Perhaps likely to have more impact are the five ways of working required by the Act for public bodies to achieve the well-being goals. Along with that, the Act makes it clear that the 44 listed public bodies must work to achieve all the goals, not just one or two.

The Act also requires each Local Authority area to assess the state of well-being locally, set objectives and produce a plan to improve economic, social, environmental and cultural well-being in their local area.

A Future Generations Commissioner

The Act introduces a statutory Future Generations Commissioner whose role is to “promote the sustainable development principle, in particular to act as a guardian of the ability of future generations to meet their needs and encourage public bodies to take greater account of the long-term impact of the things they do. To monitor and assess the extent to which well-being objectives set by public bodies are being met.”

The current Commissioner, Sophie Howe, is picking her battles, conscious of her resources but also the power of the legislation behind her. While generally resisting to use her role to influence planning outcomes, she has taken on the Government over the M4 relief road, currently at Inquiry. In February 2017 she stated: “Proposals to build a £1.1bn road to ease congestion on the M4 fail to set out how it will meet the needs of our future generations who will be burdened with paying for it.”

Lee Waters AM, who opposed the project, urged the Welsh Government to take on board her criticism of the scheme, saying: "If they fight her in the courts they risk undermining their very own landmark legislation".

RTPI Cymru playing its part

RTPI Cymru is committed to promoting sustainable development and working in its spirit. For example, when the Welsh Government consulted on how best to evaluate and appraise transport projects, RTPI Cymru made representation arguing the need for meaningful integration of the Act’s requirements. This was listened to and the final published guidance is far stronger in incorporating the requirements of the Act, demonstrating the step change organisations are starting to take.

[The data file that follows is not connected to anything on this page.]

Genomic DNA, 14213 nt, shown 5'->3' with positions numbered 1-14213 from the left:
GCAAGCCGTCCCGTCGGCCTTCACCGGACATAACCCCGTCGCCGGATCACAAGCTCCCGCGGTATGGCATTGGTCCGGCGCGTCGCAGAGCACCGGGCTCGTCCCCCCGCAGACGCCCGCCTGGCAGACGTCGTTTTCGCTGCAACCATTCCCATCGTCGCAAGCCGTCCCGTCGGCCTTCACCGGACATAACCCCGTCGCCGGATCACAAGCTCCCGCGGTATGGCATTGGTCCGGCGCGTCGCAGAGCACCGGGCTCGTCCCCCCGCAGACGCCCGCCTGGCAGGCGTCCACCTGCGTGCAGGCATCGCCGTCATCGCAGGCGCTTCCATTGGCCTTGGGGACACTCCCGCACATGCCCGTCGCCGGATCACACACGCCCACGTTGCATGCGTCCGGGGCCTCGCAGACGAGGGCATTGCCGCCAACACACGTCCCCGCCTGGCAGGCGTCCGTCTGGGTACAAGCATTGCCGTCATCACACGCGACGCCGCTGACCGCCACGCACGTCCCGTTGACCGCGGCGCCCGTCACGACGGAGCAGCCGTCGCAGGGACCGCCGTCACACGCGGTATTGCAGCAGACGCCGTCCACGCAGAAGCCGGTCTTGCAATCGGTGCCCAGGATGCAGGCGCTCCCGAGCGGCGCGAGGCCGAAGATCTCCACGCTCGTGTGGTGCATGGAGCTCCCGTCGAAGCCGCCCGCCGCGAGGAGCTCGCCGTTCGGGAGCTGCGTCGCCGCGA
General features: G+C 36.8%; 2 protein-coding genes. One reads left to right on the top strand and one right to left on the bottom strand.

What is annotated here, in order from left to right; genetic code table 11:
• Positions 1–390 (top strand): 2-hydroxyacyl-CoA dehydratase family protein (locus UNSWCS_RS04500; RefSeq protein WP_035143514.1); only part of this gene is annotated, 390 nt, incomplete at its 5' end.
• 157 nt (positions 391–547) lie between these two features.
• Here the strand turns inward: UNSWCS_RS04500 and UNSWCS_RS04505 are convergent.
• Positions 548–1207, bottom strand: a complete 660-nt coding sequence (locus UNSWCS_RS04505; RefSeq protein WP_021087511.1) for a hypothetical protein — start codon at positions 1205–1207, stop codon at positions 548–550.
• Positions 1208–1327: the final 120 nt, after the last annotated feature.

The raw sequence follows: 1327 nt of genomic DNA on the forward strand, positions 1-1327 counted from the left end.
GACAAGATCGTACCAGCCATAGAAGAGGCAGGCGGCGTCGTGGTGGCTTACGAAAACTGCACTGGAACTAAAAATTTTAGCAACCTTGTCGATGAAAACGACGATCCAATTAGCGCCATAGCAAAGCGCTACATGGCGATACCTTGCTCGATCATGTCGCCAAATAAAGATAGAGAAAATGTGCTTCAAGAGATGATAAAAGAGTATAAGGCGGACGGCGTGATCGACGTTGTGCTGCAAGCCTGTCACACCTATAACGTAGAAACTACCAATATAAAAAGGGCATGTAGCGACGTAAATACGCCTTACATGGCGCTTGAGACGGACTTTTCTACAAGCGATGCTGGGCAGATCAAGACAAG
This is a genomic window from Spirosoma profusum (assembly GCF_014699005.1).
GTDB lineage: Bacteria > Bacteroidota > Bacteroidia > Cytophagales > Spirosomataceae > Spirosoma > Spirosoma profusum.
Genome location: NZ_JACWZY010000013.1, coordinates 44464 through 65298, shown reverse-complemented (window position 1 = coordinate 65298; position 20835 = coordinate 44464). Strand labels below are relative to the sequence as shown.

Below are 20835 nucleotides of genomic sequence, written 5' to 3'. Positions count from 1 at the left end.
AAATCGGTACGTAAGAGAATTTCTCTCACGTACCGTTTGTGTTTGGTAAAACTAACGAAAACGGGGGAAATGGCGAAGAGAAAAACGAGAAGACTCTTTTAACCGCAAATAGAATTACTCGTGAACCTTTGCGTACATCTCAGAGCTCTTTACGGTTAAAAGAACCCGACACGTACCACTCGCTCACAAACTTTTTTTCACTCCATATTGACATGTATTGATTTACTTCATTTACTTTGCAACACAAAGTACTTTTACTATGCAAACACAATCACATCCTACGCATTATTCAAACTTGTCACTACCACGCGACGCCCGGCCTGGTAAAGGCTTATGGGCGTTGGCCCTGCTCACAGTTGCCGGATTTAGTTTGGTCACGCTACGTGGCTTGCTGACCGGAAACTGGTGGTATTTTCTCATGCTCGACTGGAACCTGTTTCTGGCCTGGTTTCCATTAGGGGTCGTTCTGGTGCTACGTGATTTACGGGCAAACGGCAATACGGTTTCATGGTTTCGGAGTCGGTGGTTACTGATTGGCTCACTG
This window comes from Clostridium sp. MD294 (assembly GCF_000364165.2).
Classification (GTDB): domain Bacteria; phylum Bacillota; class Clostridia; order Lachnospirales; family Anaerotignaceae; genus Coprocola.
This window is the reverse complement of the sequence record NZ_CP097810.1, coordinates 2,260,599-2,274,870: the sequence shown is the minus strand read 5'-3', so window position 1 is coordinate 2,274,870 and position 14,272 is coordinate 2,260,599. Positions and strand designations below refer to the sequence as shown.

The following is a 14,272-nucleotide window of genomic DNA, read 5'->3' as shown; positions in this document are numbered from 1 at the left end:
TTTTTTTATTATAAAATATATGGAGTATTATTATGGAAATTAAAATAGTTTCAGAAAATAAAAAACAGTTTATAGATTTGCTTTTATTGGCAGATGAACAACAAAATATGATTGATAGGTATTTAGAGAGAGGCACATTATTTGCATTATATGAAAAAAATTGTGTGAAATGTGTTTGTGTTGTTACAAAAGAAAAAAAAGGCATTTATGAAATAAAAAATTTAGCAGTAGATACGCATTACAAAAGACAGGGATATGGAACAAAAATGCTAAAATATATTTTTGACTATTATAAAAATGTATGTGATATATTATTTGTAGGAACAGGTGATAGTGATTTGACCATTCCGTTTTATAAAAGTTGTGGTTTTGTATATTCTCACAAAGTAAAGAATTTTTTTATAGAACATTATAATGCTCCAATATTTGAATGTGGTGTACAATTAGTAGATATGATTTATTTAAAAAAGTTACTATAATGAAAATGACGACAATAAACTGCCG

The Act is attracting interest from countries across the world as it offers a huge opportunity to make a long-lasting, positive change to current and future generations. Nikhil Seth, then UN Director for Sustainable Development, said at the time of the Act receiving Royal Assent:

"The Wales Future Generations Act captures the spirit and essence of two decades of United Nations’ work in the area of sustainable development and serves as a model for other regions and countries. ‘One Wales, One Planet' captures it all. We hope that what Wales is doing today the world will do tomorrow. Action, more than words, is the hope for our current and future generations.”

The Act is not work completed

There is a long way to go until the five ways of working become the norm and the well-being goals are achieved, but it is a start and should be applauded. Pioneers of this work and the new way of thinking need to work collaboratively with others to gain momentum in embedding the culture to achieve the Wales we want.

Other countries should look to Wales and take the leap - future generations will thank us.

Roisin Willmott

Roisin Willmott

Roisin Willmott OBE FRTPI is Director of Wales and Northern Ireland at the Royal Town Planning Institute.